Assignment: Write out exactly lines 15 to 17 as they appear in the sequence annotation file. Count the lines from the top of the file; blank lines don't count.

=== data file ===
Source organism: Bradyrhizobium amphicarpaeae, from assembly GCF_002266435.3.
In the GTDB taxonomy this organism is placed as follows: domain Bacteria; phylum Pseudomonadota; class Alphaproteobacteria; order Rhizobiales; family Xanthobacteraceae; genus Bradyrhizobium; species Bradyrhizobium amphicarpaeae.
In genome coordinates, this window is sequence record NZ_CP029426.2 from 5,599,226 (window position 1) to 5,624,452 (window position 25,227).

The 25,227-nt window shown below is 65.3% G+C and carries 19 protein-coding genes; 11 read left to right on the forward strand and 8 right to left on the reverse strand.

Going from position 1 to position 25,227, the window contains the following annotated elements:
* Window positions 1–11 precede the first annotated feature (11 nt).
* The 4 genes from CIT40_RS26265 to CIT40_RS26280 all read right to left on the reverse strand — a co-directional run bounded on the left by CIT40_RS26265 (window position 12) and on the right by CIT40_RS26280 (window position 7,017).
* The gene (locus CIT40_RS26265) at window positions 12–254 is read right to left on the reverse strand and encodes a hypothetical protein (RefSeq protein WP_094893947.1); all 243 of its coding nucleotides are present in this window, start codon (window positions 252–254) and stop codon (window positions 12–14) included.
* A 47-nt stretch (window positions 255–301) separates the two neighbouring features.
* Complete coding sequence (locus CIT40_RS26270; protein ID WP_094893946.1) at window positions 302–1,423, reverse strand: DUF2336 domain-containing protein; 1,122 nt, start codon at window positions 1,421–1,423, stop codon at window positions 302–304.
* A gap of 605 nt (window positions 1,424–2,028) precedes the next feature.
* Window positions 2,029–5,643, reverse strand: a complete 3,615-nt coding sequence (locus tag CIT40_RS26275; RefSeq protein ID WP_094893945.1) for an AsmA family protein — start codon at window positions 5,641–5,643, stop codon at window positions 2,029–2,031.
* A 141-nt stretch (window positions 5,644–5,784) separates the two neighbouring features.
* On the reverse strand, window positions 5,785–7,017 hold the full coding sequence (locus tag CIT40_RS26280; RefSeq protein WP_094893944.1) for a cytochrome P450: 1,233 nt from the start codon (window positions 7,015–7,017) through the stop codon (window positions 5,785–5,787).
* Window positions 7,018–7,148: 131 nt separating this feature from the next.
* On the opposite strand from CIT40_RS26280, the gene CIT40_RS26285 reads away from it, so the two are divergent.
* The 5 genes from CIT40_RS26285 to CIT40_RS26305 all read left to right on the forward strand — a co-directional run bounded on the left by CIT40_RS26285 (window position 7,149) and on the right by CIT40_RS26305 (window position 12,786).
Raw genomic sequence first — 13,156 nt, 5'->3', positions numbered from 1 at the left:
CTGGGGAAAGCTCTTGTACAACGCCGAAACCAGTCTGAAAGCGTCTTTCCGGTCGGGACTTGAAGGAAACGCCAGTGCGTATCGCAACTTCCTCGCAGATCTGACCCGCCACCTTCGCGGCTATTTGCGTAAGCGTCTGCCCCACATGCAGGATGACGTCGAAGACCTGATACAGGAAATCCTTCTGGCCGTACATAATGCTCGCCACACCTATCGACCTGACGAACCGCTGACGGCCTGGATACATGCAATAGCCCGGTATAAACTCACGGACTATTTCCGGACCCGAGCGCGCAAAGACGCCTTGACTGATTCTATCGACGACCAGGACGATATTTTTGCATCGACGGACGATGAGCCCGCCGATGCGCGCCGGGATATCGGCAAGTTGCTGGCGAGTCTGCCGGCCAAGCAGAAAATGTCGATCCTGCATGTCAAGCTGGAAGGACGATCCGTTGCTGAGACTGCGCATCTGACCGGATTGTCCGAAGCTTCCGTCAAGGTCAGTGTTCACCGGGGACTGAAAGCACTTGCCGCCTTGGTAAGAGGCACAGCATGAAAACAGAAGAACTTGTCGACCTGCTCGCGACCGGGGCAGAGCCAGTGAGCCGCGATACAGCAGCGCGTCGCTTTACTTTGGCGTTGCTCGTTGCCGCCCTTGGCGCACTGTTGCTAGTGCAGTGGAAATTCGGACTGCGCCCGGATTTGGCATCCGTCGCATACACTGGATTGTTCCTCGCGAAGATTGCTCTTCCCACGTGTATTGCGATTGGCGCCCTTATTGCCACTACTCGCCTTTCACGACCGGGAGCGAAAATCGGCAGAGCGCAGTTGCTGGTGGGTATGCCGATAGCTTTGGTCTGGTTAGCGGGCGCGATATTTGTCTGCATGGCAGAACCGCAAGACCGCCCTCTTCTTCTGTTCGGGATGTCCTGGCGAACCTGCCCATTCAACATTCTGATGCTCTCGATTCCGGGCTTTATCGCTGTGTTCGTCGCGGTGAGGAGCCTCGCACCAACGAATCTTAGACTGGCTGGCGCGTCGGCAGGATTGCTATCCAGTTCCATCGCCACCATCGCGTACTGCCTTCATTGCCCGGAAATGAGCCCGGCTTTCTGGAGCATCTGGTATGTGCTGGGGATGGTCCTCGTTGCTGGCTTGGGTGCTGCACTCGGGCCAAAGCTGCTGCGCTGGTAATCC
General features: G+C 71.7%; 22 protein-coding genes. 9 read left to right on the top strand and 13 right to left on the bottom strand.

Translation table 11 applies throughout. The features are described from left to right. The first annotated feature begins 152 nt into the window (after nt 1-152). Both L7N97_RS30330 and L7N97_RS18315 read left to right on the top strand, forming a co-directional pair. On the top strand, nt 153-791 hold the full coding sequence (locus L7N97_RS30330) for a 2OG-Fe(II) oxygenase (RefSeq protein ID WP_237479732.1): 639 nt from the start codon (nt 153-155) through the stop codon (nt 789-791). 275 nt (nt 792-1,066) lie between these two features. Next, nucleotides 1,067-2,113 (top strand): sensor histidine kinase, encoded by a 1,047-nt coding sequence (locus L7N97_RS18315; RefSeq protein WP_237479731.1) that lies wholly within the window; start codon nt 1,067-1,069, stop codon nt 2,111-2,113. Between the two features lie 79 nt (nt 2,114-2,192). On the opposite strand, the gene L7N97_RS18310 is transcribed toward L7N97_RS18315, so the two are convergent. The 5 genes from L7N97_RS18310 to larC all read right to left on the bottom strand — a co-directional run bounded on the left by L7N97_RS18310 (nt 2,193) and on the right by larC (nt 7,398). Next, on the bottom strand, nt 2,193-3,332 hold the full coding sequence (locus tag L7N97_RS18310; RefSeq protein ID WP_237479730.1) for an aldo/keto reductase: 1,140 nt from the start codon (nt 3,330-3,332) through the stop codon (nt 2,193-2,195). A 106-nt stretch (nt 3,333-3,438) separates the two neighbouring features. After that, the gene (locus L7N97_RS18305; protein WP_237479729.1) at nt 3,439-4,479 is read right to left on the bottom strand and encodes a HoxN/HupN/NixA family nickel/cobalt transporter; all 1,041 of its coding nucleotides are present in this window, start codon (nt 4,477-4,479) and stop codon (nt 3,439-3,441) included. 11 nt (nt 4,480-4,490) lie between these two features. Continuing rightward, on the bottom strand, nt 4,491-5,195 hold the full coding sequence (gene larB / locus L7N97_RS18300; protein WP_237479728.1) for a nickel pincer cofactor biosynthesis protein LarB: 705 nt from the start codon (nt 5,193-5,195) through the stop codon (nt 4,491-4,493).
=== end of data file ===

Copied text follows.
* Window positions 7,018–7,148: 131 nt separating this feature from the next.
* On the opposite strand from CIT40_RS26280, the gene CIT40_RS26285 reads away from it, so the two are divergent.
* The 5 genes from CIT40_RS26285 to CIT40_RS26305 all read left to right on the forward strand — a co-directional run bounded on the left by CIT40_RS26285 (window position 7,149) and on the right by CIT40_RS26305 (window position 12,786).